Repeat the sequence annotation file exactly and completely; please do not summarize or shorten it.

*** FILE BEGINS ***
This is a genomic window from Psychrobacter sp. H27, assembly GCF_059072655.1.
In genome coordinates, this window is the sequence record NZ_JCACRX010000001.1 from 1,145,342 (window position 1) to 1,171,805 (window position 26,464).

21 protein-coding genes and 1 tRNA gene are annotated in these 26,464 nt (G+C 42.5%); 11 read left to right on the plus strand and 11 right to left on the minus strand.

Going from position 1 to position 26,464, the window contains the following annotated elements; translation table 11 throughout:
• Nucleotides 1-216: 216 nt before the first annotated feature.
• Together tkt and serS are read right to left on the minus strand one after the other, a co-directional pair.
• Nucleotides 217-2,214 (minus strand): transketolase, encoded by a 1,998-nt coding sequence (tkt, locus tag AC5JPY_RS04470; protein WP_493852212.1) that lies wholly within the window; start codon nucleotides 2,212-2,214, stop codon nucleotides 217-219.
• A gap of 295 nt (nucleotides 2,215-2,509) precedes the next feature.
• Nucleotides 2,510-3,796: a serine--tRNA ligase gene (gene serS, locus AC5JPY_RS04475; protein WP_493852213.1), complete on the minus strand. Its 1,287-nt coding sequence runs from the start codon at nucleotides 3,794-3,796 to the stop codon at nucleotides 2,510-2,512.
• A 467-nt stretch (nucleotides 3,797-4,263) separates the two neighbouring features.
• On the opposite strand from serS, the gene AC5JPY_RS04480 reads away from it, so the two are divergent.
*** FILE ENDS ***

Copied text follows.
This is a genomic window from Psychrobacter sp. H27, assembly GCF_059072655.1.
In genome coordinates, this window is the sequence record NZ_JCACRX010000001.1 from 1,145,342 (window position 1) to 1,171,805 (window position 26,464).

21 protein-coding genes and 1 tRNA gene are annotated in these 26,464 nt (G+C 42.5%); 11 read left to right on the plus strand and 11 right to left on the minus strand.

Going from position 1 to position 26,464, the window contains the following annotated elements; translation table 11 throughout:
• Nucleotides 1-216: 216 nt before the first annotated feature.
• Together tkt and serS are read right to left on the minus strand one after the other, a co-directional pair.
• Nucleotides 217-2,214 (minus strand): transketolase, encoded by a 1,998-nt coding sequence (tkt, locus tag AC5JPY_RS04470; protein WP_493852212.1) that lies wholly within the window; start codon nucleotides 2,212-2,214, stop codon nucleotides 217-219.
• A gap of 295 nt (nucleotides 2,215-2,509) precedes the next feature.
• Nucleotides 2,510-3,796: a serine--tRNA ligase gene (gene serS, locus AC5JPY_RS04475; protein WP_493852213.1), complete on the minus strand. Its 1,287-nt coding sequence runs from the start codon at nucleotides 3,794-3,796 to the stop codon at nucleotides 2,510-2,512.
• A 467-nt stretch (nucleotides 3,797-4,263) separates the two neighbouring features.
• On the opposite strand from serS, the gene AC5JPY_RS04480 reads away from it, so the two are divergent.